Choose your life’s mate carefully. From this one decision will come 90 percent of all your happiness or misery.”

H. Jackson Brown, Jr. gave his son this piece of advice as he was going off to college, and it later became a part of his best seller, Life’s Little Instruction Book. While choosing a mate carefully may be far from the romantic ideal, this advice serves couples well. Falling in love is an intense experience that can blind us to what it takes to sustain and grow a marital relationship over the long haul.  Because there is so much at stake — the very balance of happiness and misery in one’s life — it might be wise to examine what the decision to get engaged sets in motion; and this is particularly important in situations where one, or both, of the partners bring significant assets to the marriage.

Most people consider wealth to be an attractive attribute in a life-partner; yet statistics show that for married couples, talking about money creates even more conflict than talking about sex or parenting. The topic touches on deeply emotional themes. Financial generosity can become equated with love; but conversations about wealth can also raise fears of dependency and stir up feelings of unequal status in the relationship. Wealth can symbolize freedom and opportunity, or safety and security; but it may also introduce questions of inequality, power and control.  Some couples worry that discussing these issues will reveal inner attitudes and beliefs that could make them vulnerable to rejection. As a result, sometimes a couple’s first serious financial discussion takes place in a lawyer’s office while negotiating terms of a pre-nuptial agreement.

At that point, trusted attorneys, asked to help their wealthy clients sort out their concerns after an engagement, can unintentionally increase, rather than decrease, anxiety about financial issues. Legal requirements in some states make it difficult for even well-meaning lawyers to offer a process designed to address the best interests of a couple and instead force them to represent the financial interests of only one of the individuals in a way that can become adversarial.

Approached differently, the pre-nuptial process presents an opportunity for a wealthy couple to talk openly about the financial and legal questions impacting their future together. By keeping in the forefront the important emotional components of wealth during the process, a couple can proactively address issues that might impact the likelihood of success not only of their pre-nuptial negotiation, but also of their relationship in the long term. The issues that often lead to the dissolution of a marriage — lack of communication, distrust, financial and/or emotional insecurity, power and control issues — are addressed directly in a manner that can actually provide a stronger start to the marriage. Some questions a wealthy couple might explore together include:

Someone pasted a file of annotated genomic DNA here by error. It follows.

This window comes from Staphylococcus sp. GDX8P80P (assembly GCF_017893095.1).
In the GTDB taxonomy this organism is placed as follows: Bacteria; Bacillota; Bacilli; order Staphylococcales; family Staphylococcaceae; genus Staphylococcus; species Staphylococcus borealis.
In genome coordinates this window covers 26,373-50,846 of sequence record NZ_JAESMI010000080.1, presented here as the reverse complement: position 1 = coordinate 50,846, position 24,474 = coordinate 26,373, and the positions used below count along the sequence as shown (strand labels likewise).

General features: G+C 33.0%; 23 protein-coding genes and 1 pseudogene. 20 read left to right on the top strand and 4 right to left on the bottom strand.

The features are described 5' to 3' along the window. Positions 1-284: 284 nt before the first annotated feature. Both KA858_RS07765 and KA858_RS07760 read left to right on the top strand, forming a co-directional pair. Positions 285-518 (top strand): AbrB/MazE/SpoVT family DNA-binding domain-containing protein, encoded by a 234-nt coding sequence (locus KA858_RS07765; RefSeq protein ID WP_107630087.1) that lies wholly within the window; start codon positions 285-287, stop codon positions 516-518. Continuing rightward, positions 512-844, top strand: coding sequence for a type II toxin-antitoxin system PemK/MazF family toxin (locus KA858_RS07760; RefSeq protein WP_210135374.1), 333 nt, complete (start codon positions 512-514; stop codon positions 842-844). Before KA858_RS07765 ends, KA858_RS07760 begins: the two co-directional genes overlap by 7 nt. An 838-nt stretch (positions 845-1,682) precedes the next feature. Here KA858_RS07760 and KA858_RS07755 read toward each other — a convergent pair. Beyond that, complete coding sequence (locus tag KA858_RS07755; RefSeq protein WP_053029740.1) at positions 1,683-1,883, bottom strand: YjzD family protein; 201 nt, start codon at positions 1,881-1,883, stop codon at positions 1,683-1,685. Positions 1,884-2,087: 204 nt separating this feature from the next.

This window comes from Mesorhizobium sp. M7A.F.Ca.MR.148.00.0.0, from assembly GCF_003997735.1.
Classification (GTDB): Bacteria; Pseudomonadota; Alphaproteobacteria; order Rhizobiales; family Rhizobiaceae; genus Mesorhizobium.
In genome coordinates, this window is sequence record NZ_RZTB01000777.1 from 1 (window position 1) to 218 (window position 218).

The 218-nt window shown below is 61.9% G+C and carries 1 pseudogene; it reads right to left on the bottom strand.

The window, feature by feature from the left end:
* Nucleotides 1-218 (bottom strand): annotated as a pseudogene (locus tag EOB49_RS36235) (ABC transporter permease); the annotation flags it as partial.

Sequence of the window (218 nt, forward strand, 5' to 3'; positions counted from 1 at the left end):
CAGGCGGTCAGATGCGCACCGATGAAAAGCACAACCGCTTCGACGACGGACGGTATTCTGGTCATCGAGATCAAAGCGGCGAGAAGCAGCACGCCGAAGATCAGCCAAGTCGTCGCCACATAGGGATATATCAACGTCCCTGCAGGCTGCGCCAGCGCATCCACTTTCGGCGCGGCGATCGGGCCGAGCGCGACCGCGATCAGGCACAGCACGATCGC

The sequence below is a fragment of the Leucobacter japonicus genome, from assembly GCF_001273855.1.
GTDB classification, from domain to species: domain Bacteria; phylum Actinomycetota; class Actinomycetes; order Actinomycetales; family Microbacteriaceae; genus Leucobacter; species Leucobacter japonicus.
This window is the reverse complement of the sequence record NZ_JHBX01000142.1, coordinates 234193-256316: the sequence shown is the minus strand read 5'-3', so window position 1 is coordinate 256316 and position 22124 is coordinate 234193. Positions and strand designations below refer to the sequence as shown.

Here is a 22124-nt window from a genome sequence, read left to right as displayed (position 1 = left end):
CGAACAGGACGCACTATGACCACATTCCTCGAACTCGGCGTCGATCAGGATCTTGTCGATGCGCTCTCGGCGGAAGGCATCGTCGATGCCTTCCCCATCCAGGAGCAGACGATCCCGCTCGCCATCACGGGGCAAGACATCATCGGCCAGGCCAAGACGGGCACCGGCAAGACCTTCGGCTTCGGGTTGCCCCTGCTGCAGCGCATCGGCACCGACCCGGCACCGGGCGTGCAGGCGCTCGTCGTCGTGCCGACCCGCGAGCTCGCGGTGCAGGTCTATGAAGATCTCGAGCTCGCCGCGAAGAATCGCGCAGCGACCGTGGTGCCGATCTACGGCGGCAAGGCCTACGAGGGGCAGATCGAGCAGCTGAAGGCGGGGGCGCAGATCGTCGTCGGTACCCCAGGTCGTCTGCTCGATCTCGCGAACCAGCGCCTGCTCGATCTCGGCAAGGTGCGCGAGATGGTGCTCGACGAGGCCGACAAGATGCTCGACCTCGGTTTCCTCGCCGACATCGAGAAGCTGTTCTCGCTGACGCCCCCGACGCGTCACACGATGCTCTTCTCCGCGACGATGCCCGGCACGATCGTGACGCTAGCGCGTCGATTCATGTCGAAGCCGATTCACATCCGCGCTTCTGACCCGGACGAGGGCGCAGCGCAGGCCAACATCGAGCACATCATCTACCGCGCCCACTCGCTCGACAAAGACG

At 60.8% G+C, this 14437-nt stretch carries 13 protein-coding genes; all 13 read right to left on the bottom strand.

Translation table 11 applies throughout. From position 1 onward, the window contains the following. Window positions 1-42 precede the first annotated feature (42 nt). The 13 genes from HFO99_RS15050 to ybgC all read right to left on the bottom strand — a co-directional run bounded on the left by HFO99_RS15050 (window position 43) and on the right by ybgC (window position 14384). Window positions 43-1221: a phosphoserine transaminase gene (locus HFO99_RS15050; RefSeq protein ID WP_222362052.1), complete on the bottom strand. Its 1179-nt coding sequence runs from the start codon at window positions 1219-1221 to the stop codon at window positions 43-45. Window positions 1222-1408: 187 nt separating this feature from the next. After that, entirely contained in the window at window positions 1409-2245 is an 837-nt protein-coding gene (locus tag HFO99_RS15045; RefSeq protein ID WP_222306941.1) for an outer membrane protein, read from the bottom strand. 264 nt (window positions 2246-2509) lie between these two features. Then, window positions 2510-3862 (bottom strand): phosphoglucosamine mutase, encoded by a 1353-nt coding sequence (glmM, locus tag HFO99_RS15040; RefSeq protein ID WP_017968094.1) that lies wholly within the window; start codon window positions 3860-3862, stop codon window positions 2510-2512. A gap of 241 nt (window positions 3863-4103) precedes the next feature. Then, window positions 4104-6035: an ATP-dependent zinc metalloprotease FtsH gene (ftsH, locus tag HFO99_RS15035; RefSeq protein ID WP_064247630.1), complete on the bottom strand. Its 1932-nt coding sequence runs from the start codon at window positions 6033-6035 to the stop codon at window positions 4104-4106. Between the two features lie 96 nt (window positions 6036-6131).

• If we were to write a definition of marriage that we could wholeheartedly commit to, what would it say?
  • How ready are we for marriage, as we have defined it? Are we able to talk about our ambivalent feelings?
  • Do we agree on our short and long-term goals as a couple? How do these fit with our individual goals? Can we each name a goal that is important to the other that will be challenging to support or require compromise?
  • What are the values on which we will make big decisions in our marriage? What has been our decision-making process to this point? What do we consider before we do something, buy something, say something? Do we feel that we both have an equal ability to influence important decisions?
  • If we have significantly different access to financial resources, how has this impacted our decision-making process to date? If unequal access to finances and/or to financial information remains throughout marriage, how will we support both independence and collaboration in decisions that involve money?
  • Are there things we can do now that can ensure an appropriate level of independent access to finances for both of us?
  • If one of us brings greater financial resources into the marriage, what does the other bring that provides balance? Do we seem to be equal givers and equal receivers? If not, how will we address this so that resentment or a sense of entitlement does not grow over time?
  • What will we do when we face tough times as a couple, or when one of us is concerned about our marriage? How do we know whether we will support each other when “the chips are down?” What do each of us bring as assets and liabilities in terms of dealing with tough times? Can we make a Relational Challenges Agreement that we can rely on if we “smell smoke” rather than waiting till our relational house is on fire?
  • If, like most married couples, we face something that tests our commitment to one another, what do we know about repairing relationship damage? What have our parents taught us?  What will we do if we find our skills are not up to the task?
  • Can we discuss our “exit cards?” What are the things that seem like “deal breakers” that would threaten our commitment to the marriage or that either of us might find irreparable?
  • Knowing that our marriage will end at some point with the death of one of us, how do we want to handle this? What provisions can we make that could honor our relationship and also support the appropriate grieving and the future thriving of the one left behind, as well as of our potential children and grandchildren?